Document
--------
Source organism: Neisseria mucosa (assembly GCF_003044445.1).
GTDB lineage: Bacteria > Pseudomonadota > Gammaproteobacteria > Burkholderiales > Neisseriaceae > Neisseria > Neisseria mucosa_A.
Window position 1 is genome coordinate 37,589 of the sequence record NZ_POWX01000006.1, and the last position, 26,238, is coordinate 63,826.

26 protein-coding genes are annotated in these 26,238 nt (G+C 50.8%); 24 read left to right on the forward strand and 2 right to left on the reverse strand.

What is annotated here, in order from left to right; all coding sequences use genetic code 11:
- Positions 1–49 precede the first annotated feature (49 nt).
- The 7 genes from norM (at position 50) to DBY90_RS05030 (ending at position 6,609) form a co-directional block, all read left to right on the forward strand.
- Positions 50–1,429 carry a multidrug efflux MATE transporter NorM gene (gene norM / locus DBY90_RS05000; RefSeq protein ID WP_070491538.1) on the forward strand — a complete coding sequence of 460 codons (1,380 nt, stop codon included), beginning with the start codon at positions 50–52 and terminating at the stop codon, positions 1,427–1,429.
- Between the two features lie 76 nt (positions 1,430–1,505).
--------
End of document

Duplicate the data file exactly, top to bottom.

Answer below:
Source organism: Neisseria mucosa (assembly GCF_003044445.1).
GTDB lineage: Bacteria > Pseudomonadota > Gammaproteobacteria > Burkholderiales > Neisseriaceae > Neisseria > Neisseria mucosa_A.
Window position 1 is genome coordinate 37,589 of the sequence record NZ_POWX01000006.1, and the last position, 26,238, is coordinate 63,826.

26 protein-coding genes are annotated in these 26,238 nt (G+C 50.8%); 24 read left to right on the forward strand and 2 right to left on the reverse strand.

What is annotated here, in order from left to right; all coding sequences use genetic code 11:
- Positions 1–49 precede the first annotated feature (49 nt).
- The 7 genes from norM (at position 50) to DBY90_RS05030 (ending at position 6,609) form a co-directional block, all read left to right on the forward strand.
- Positions 50–1,429 carry a multidrug efflux MATE transporter NorM gene (gene norM / locus DBY90_RS05000; RefSeq protein ID WP_070491538.1) on the forward strand — a complete coding sequence of 460 codons (1,380 nt, stop codon included), beginning with the start codon at positions 50–52 and terminating at the stop codon, positions 1,427–1,429.
- Between the two features lie 76 nt (positions 1,430–1,505).